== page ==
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Molly Hackett

Molly Hackett

Q: I saw a display rack of seed packets, all at a price well below the seed from other companies. What is going on?

A: Sometimes these are last year's seed. Most of them still will be alive, but the percentage of live seed will be lower, and the plants that come from the seed may not be as vigorous as those from fresh seed. Sometimes these are seeds which did not pass the quality test of a wholesaler. When a gardener buys these bargain price seeds, he is not cheated. However, the plants that result will not equal those from more expensive seed.

For many years there was a small New England seed company that specialized in seeds for small gardens. They offered packets of just a few seeds at a low price. The company name still exists, but ownership has changed. Gardeners are finding their current seed quality disappointing.

I have learned over the years not to put too much emphasis on seed price. Hybrid seeds will cost more than open-pollinated ones because the hybrids require hand labor. New varieties often are more expensive than old ones. I look carefully at days to maturity because our season is so short. I notice whether flavor is mentioned because taste is important to me. I try to remember that even the most expensive seeds cost a tiny percentage of the value of their crop.

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Q: An orchid that was given to me two years ago has sent out a wild collection of roots. They hang out in the air all around the pot and are longer than the leaves. The orchid seems okay and is blooming again. Should I do something about the roots?

A: If you remember that many kinds of orchids grow not in the ground but on tree branches, you will worry less about your orchid. Its pot simply offers it a place to cling and to stand upright. The roots outside the pot are hunting for somewhere to hang on. If the collection of aerial roots grows huge and the crown of the plant pops up above the pot, it is time for a bigger pot. All is well in the meantime.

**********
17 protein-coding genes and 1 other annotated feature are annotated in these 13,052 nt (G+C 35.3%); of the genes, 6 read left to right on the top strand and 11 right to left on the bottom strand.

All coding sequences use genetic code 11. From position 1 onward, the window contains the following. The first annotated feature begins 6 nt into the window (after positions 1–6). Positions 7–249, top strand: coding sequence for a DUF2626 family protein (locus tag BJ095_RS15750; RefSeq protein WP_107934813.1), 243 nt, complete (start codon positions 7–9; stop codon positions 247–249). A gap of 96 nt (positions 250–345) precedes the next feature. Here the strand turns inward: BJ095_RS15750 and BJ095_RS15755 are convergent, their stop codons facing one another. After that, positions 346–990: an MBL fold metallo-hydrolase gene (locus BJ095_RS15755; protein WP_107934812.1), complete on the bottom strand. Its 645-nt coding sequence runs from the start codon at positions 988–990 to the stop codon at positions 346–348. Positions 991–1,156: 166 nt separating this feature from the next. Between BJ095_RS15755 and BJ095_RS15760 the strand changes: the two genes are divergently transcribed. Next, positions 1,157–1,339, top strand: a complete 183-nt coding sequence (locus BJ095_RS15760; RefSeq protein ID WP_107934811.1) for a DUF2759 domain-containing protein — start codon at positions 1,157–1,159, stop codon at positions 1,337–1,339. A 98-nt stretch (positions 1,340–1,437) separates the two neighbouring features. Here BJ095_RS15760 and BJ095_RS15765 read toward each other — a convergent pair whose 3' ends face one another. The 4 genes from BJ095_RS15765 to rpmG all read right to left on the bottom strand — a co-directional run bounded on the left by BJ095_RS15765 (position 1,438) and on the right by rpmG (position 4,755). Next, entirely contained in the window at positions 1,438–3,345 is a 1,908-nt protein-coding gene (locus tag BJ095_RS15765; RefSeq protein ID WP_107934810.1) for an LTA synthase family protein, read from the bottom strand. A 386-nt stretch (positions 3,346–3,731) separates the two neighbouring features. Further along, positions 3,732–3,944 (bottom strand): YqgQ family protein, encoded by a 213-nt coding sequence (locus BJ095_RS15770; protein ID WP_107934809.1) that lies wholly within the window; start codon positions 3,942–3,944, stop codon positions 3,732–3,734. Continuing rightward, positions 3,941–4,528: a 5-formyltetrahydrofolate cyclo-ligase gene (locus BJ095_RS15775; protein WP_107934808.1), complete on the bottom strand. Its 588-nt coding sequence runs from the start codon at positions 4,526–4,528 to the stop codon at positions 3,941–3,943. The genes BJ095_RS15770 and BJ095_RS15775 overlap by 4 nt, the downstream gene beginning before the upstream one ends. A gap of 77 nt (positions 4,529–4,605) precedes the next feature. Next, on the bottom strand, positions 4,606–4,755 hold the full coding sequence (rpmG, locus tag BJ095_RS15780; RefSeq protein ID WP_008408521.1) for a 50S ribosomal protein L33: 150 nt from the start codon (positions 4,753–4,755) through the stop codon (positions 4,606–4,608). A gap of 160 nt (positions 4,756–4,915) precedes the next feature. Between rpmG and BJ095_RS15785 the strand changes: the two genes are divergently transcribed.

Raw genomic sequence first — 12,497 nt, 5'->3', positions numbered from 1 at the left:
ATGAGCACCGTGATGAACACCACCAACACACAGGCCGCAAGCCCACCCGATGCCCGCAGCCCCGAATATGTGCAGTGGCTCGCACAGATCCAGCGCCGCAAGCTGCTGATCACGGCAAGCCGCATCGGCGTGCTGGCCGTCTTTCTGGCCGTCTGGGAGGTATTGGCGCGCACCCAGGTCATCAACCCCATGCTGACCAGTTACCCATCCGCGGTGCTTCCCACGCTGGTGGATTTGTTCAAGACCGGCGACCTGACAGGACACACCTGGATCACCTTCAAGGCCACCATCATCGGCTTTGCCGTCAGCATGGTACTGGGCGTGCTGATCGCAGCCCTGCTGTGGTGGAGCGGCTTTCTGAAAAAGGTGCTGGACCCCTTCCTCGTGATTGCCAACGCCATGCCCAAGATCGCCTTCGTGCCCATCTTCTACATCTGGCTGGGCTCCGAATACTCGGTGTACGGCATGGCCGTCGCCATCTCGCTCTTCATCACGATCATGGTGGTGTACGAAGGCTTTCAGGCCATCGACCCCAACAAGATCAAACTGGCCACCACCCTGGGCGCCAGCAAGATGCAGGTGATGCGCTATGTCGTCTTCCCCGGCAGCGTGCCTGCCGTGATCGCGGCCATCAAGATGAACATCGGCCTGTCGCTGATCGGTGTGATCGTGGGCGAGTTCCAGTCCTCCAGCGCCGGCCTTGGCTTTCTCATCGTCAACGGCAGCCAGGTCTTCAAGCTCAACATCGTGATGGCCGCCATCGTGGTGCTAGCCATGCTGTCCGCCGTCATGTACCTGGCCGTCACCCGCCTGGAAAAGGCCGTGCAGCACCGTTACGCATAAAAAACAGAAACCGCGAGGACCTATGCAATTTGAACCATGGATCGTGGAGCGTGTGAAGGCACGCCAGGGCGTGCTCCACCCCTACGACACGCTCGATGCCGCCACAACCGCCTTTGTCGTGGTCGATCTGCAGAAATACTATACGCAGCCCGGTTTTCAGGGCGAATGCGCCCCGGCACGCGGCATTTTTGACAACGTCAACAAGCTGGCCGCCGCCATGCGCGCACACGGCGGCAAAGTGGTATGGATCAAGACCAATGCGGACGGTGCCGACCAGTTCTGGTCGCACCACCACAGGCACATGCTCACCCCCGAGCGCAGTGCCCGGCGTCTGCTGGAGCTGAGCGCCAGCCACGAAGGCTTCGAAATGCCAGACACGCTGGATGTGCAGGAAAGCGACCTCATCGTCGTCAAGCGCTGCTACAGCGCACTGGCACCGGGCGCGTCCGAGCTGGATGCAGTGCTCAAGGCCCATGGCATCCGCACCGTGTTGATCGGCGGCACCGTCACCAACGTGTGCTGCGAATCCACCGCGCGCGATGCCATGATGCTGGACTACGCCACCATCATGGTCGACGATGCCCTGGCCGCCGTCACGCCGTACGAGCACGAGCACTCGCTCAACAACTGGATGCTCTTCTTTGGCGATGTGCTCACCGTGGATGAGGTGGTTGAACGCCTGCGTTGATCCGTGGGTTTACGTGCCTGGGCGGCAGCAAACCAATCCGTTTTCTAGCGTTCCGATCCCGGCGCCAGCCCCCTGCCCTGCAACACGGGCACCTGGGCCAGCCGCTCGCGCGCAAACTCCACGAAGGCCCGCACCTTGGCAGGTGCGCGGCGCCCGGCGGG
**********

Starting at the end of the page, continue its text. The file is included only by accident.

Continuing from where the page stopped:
If some of the roots have become dry and shriveled, they have died. Since they no longer help the orchid, it is safe to cut them off. That may improve the orchid's appearance. The fact that it is blooming is a signal that it is a happy plant.

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Q: What are thornless raspberries?

A: I know of no raspberry without any thorns, but a few varieties have that unofficial name because their thorns are widely spaced and smaller than average. That certainly makes for fewer moments of pain when one is picking the berries or pruning the plants. The "thornless" variety usually grown around here is Canby. The berry quality is excellent, but the plants are less hardy than others grown in Montana. If you garden in a sheltered microclimate, Canby might be a good choice. In cold gardens like mine, Boyne is a safer one. Although it has a generous supply of prickles, it also produces big and tasty berries on very hardy plants.

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Master gardener Molly Hackett, whose motto is “Never trust a gardener with clean fingernails,” welcomes your questions. Send them to 1384 Meridian Road, Victor, MT 59875; call 961-4614; or email mhackett@centric.net. Please include a garden-related subject line in emails. Hackett writes a twice-monthly Dirty Fingernails opinion piece for the Missoulian.

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